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But Archestratus,—that writer so curious in all that relates to cookery,—in his Gastrology (for that is the title of the book as it is given by Lycophron, in his treatise on Comedy, just as the work of Cleostratus of Tenedos is called Astrology), speaks thus of the amia:—
But towards the end of autumn, when the Pleiad
Has hidden its light, then dress the amiæ
Whatever way you please. Why need I teach you?
For then you cannot spoil it, if you wish.
But if you should desire, Moschus my friend,
To know by what recipe you best may dress it;
Take the green leaves of fig-trees, and some marjoram,
But not too much; no cheese or other nonsense,
But merely wrap it up in the fig leaves,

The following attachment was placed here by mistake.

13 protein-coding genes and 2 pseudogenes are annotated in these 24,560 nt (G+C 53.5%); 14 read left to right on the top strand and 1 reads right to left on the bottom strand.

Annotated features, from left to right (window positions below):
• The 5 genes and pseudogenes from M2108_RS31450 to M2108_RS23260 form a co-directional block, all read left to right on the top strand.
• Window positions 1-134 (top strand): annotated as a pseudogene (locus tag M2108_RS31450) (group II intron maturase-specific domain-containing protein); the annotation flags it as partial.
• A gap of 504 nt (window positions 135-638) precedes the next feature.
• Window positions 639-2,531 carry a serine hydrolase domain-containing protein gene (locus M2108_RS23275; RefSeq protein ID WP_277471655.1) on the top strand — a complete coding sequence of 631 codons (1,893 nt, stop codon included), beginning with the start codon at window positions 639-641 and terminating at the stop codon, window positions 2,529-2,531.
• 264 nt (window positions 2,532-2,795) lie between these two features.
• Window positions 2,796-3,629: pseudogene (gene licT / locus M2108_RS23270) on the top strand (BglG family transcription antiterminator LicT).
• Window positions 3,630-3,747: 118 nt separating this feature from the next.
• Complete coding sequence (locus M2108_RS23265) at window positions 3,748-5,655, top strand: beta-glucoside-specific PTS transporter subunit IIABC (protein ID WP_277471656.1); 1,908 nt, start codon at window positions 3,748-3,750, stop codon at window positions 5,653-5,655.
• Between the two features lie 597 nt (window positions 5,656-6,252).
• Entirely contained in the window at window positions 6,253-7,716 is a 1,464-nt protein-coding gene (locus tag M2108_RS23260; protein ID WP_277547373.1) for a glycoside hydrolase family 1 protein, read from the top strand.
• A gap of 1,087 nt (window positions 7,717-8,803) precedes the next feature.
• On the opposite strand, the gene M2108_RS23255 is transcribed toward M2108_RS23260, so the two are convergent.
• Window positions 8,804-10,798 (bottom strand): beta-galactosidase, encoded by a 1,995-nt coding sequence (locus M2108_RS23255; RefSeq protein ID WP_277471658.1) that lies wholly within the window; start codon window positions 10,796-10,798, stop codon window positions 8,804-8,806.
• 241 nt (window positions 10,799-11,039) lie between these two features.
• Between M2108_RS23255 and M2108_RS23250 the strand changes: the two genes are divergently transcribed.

And tie it round with a small piece of string,
Then bury it beneath the glowing ashes,
Judging by instinct of the time it takes
To be completely done without being burnt.
And if you wish to have the best o' their kind,
Take care to get them from Byzantium;
Or if they come from any sea near that
They'll not be bad: but if you go down lower,
And pass the straits into the Aegæan sea,
They're quite a different thing, in flavour worse
As well as size, and merit far less praise.

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